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ABC Methods for Bayesian Model Choice ABC for model choice Gibbs random ﬁeldsNeighbourhood relations Setup Choice to be made between M neighbourhood relations m i∼i (0 ≤ m ≤ M − 1) with Sm (x) = I{xi =xi } m i∼i driven by the posterior probabilities of the models.
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ABC Methods for Bayesian Model Choice ABC for model choice Gibbs random ﬁeldsModel index Computational target: P(M = m|x) ∝ fm (x|θm )πm (θm ) dθm π(M = m) Θm
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ABC Methods for Bayesian Model Choice ABC for model choice Gibbs random ﬁeldsModel index Computational target: P(M = m|x) ∝ fm (x|θm )πm (θm ) dθm π(M = m) Θm If S(x) suﬃcient statistic for the joint parameters (M, θ0 , . . . , θM −1 ), P(M = m|x) = P(M = m|S(x)) .
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ABC Methods for Bayesian Model Choice ABC for model choice Gibbs random ﬁeldsSuﬃcient statistics in Gibbs random ﬁelds Each model m has its own suﬃcient statistic Sm (·) and S(·) = (S0 (·), . . . , SM −1 (·)) is also (model-)suﬃcient.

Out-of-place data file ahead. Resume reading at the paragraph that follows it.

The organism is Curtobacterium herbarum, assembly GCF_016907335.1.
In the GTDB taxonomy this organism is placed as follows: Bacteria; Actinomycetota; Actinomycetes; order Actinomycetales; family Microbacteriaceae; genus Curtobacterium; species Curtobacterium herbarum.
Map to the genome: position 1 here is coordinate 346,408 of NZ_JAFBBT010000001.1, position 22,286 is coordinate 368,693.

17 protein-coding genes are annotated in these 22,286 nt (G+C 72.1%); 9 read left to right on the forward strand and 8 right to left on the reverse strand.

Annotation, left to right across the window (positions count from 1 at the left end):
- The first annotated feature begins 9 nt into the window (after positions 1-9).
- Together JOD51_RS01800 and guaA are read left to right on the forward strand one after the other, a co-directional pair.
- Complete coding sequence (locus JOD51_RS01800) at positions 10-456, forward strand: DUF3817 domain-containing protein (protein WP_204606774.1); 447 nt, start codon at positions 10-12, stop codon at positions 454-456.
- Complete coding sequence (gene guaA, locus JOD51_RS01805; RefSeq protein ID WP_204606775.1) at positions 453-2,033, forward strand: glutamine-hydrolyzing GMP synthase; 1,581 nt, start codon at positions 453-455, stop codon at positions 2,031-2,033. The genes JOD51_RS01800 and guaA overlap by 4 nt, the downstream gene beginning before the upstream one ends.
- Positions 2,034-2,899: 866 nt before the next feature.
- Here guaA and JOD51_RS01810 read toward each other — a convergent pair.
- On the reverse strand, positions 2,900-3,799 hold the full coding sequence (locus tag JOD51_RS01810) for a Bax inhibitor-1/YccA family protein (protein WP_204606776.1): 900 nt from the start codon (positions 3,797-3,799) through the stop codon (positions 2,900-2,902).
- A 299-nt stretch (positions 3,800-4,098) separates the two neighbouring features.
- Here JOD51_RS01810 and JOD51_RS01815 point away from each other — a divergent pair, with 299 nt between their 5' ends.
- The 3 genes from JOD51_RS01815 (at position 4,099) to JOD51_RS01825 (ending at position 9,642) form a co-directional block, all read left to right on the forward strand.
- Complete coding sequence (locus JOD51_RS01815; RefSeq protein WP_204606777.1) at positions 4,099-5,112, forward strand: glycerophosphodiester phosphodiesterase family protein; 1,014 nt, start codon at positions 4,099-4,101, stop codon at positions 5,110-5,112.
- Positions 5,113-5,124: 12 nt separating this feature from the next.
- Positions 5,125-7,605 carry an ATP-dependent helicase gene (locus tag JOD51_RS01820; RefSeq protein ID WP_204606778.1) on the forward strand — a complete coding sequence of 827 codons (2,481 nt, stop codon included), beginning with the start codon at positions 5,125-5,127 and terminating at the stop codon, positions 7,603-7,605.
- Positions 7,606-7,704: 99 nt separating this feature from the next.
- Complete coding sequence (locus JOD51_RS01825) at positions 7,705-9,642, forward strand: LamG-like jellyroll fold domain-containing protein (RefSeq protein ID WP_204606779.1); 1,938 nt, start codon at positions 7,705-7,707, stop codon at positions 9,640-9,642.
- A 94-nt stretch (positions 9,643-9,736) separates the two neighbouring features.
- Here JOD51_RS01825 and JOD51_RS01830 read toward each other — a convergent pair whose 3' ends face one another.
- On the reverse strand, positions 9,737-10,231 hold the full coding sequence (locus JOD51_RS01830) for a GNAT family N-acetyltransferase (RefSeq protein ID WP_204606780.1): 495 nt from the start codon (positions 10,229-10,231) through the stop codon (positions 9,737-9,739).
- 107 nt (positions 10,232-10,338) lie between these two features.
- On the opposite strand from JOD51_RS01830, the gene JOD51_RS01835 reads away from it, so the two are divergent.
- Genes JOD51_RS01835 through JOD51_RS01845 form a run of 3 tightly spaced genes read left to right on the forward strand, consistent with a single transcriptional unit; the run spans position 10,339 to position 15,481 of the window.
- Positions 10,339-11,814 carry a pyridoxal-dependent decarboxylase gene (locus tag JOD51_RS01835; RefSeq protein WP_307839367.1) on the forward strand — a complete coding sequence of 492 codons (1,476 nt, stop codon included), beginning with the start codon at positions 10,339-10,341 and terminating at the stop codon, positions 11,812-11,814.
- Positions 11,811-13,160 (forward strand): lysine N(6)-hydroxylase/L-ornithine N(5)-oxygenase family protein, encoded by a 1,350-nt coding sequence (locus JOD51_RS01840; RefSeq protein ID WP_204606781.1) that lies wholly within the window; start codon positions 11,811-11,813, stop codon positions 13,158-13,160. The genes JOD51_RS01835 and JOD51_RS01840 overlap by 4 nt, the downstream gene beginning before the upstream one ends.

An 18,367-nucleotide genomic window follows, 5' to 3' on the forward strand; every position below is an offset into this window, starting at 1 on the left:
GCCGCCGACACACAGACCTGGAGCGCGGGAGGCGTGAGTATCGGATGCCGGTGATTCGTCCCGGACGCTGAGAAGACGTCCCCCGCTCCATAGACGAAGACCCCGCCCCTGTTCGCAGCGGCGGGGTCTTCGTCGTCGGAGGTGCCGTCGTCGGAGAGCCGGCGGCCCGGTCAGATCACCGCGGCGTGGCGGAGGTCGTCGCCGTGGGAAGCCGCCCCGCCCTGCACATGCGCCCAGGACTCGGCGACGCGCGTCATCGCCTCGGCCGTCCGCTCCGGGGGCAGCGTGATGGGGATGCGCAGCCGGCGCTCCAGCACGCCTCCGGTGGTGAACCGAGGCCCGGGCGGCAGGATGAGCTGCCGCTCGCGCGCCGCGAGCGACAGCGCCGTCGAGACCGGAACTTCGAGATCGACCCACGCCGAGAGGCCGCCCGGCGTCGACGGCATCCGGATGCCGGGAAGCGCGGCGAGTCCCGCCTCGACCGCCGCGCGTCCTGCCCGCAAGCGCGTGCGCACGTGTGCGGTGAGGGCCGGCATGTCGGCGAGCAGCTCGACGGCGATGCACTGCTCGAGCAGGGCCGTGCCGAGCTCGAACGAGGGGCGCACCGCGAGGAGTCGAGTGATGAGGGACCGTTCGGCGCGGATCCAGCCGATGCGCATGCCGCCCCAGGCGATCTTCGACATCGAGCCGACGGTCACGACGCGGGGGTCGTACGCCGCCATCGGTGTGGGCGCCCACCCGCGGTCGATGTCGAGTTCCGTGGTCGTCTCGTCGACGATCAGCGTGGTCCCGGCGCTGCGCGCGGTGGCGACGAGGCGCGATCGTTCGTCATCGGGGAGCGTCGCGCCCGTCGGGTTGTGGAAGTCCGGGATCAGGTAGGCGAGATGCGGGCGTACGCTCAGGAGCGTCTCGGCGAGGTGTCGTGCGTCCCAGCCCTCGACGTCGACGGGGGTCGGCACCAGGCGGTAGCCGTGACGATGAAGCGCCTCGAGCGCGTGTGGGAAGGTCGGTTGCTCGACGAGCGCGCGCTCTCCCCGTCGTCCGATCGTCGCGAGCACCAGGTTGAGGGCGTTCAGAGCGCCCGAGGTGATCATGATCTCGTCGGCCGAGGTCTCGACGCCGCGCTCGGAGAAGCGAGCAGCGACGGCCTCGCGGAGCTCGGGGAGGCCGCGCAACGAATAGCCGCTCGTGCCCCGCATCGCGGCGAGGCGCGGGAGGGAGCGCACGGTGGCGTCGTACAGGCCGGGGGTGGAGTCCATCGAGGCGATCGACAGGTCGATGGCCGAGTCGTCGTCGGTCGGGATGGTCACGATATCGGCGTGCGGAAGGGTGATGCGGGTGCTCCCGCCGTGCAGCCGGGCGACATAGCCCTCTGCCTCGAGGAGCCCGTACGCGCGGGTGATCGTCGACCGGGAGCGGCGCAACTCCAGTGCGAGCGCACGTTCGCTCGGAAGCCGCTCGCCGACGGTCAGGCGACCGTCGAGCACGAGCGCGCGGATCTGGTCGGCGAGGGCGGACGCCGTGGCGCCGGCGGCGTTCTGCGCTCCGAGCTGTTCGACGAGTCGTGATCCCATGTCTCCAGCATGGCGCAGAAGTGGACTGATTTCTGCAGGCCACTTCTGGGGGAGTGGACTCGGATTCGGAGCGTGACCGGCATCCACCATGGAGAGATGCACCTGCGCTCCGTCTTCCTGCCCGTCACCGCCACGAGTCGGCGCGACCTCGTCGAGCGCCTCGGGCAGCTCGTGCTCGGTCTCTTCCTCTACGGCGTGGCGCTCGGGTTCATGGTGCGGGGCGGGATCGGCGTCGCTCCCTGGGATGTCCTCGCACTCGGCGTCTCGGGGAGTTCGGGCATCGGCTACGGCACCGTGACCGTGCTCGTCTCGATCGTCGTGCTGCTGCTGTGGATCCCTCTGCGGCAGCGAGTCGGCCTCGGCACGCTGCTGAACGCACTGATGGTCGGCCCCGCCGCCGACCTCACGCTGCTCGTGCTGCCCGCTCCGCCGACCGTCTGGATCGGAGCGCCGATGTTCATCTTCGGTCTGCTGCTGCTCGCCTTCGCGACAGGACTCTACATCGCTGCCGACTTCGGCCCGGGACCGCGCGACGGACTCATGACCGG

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ABC Methods for Bayesian Model Choice ABC for model choice Gibbs random ﬁeldsSuﬃcient statistics in Gibbs random ﬁelds Each model m has its own suﬃcient statistic Sm (·) and S(·) = (S0 (·), . . . , SM −1 (·)) is also (model-)suﬃcient. Explanation: For Gibbs random ﬁelds, 1 2 x|M = m ∼ fm (x|θm ) = fm (x|S(x))fm (S(x)|θm ) 1 = f 2 (S(x)|θm ) n(S(x)) m where n(S(x)) = {˜ ∈ X : S(˜ ) = S(x)} x x c S(x) is suﬃcient for the joint parameters
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ABC Methods for Bayesian Model Choice ABC for model choice Gibbs random ﬁeldsToy example iid Bernoulli model versus two-state ﬁrst-order Markov chain, i.e. n f0 (x|θ0 ) = exp θ0 I{xi =1} {1 + exp(θ0 )}n , i=1 versus n 1 f1 (x|θ1 ) = exp θ1 I{xi =xi−1 } {1 + exp(θ1 )}n−1 , 2 i=2 with priors θ0 ∼ U(−5, 5) and θ1 ∼ U(0, 6) (inspired by “phase transition” boundaries).